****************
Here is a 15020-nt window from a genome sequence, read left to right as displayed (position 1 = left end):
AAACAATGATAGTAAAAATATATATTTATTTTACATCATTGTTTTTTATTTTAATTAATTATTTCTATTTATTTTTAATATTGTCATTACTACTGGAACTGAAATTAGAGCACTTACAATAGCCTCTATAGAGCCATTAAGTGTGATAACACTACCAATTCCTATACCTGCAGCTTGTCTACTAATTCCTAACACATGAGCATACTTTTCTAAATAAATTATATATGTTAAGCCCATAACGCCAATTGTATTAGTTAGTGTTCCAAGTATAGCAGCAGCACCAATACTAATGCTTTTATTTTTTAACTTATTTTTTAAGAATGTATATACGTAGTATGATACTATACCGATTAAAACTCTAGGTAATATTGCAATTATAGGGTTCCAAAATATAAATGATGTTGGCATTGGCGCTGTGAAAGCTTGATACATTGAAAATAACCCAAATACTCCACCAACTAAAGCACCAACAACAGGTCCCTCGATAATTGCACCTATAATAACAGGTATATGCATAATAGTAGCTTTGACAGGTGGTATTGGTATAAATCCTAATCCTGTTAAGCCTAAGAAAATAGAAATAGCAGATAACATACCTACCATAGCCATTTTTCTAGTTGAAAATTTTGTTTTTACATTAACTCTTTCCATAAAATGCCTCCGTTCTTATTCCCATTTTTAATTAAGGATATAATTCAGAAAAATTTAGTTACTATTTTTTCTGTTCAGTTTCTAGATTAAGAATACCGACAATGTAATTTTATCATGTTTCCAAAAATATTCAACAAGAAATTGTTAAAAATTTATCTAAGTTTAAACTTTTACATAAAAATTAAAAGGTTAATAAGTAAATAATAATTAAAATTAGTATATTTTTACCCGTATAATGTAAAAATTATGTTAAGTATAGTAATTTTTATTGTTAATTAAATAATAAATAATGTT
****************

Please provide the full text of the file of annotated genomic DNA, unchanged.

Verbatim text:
Here is a 15020-nt window from a genome sequence, read left to right as displayed (position 1 = left end):
AAACAATGATAGTAAAAATATATATTTATTTTACATCATTGTTTTTTATTTTAATTAATTATTTCTATTTATTTTTAATATTGTCATTACTACTGGAACTGAAATTAGAGCACTTACAATAGCCTCTATAGAGCCATTAAGTGTGATAACACTACCAATTCCTATACCTGCAGCTTGTCTACTAATTCCTAACACATGAGCATACTTTTCTAAATAAATTATATATGTTAAGCCCATAACGCCAATTGTATTAGTTAGTGTTCCAAGTATAGCAGCAGCACCAATACTAATGCTTTTATTTTTTAACTTATTTTTTAAGAATGTATATACGTAGTATGATACTATACCGATTAAAACTCTAGGTAATATTGCAATTATAGGGTTCCAAAATATAAATGATGTTGGCATTGGCGCTGTGAAAGCTTGATACATTGAAAATAACCCAAATACTCCACCAACTAAAGCACCAACAACAGGTCCCTCGATAATTGCACCTATAATAACAGGTATATGCATAATAGTAGCTTTGACAGGTGGTATTGGTATAAATCCTAATCCTGTTAAGCCTAAGAAAATAGAAATAGCAGATAACATACCTACCATAGCCATTTTTCTAGTTGAAAATTTTGTTTTTACATTAACTCTTTCCATAAAATGCCTCCGTTCTTATTCCCATTTTTAATTAAGGATATAATTCAGAAAAATTTAGTTACTATTTTTTCTGTTCAGTTTCTAGATTAAGAATACCGACAATGTAATTTTATCATGTTTCCAAAAATATTCAACAAGAAATTGTTAAAAATTTATCTAAGTTTAAACTTTTACATAAAAATTAAAAGGTTAATAAGTAAATAATAATTAAAATTAGTATATTTTTACCCGTATAATGTAAAAATTATGTTAAGTATAGTAATTTTTATTGTTAATTAAATAATAAATAATGTT